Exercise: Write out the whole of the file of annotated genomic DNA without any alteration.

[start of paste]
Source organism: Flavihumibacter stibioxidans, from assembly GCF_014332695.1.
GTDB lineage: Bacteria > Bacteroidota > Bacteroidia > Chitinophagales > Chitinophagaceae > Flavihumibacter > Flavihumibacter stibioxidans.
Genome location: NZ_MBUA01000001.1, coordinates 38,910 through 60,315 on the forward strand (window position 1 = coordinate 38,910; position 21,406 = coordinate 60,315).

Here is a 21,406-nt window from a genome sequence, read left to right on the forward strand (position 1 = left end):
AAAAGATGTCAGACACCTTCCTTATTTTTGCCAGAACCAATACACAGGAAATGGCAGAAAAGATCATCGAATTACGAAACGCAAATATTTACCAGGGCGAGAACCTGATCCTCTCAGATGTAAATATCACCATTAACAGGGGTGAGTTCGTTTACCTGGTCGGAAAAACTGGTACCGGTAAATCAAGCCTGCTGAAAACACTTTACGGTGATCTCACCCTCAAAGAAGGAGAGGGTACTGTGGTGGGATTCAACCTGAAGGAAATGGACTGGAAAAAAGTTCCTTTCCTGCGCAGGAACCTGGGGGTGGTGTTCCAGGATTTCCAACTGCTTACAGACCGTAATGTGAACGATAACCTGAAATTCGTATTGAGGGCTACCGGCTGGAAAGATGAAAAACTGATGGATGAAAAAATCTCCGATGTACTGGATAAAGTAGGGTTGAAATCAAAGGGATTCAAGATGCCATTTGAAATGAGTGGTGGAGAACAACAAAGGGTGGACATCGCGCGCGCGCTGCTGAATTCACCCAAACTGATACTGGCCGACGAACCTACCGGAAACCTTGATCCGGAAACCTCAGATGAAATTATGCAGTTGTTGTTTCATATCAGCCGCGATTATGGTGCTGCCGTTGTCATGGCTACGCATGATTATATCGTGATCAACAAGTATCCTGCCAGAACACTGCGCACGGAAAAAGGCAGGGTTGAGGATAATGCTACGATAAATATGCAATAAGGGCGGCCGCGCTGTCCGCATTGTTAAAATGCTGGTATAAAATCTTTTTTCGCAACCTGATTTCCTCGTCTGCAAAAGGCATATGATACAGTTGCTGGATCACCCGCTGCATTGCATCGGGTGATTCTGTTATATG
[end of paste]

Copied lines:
Source organism: Flavihumibacter stibioxidans, from assembly GCF_014332695.1.
GTDB lineage: Bacteria > Bacteroidota > Bacteroidia > Chitinophagales > Chitinophagaceae > Flavihumibacter > Flavihumibacter stibioxidans.
Genome location: NZ_MBUA01000001.1, coordinates 38,910 through 60,315 on the forward strand (window position 1 = coordinate 38,910; position 21,406 = coordinate 60,315).

Here is a 21,406-nt window from a genome sequence, read left to right on the forward strand (position 1 = left end):
AAAAGATGTCAGACACCTTCCTTATTTTTGCCAGAACCAATACACAGGAAATGGCAGAAAAGATCATCGAATTACGAAACGCAAATATTTACCAGGGCGAGAACCTGATCCTCTCAGATGTAAATATCACCATTAACAGGGGTGAGTTCGTTTACCTGGTCGGAAAAACTGGTACCGGTAAATCAAGCCTGCTGAAAACACTTTACGGTGATCTCACCCTCAAAGAAGGAGAGGGTACTGTGGTGGGATTCAACCTGAAGGAAATGGACTGGAAAAAAGTTCCTTTCCTGCGCAGGAACCTGGGGGTGGTGTTCCAGGATTTCCAACTGCTTACAGACCGTAATGTGAACGATAACCTGAAATTCGTATTGAGGGCTACCGGCTGGAAAGATGAAAAACTGATGGATGAAAAAATCTCCGATGTACTGGATAAAGTAGGGTTGAAATCAAAGGGATTCAAGATGCCATTTGAAATGAGTGGTGGAGAACAACAAAGGGTGGACATCGCGCGCGCGCTGCTGAATTCACCCAAACTGATACTGGCCGACGAACCTACCGGAAACCTTGATCCGGAAACCTCAGATGAAATTATGCAGTTGTTGTTTCATATCAGCCGCGATTATGGTGCTGCCGTTGTCATGGCTACGCATGATTATATCGTGATCAACAAGTATCCTGCCAGAACACTGCGCACGGAAAAAGGCAGGGTTGAGGATAATGCTACGATAAATATGCAATAAGGGCGGCCGCGCTGTCCGCATTGTTAAAATGCTGGTATAAAATCTTTTTTCGCAACCTGATTTCCTCGTCTGCAAAAGGCATATGATACAGTTGCTGGATCACCCGCTGCATTGCATCGGGTGATTCTGTTATATG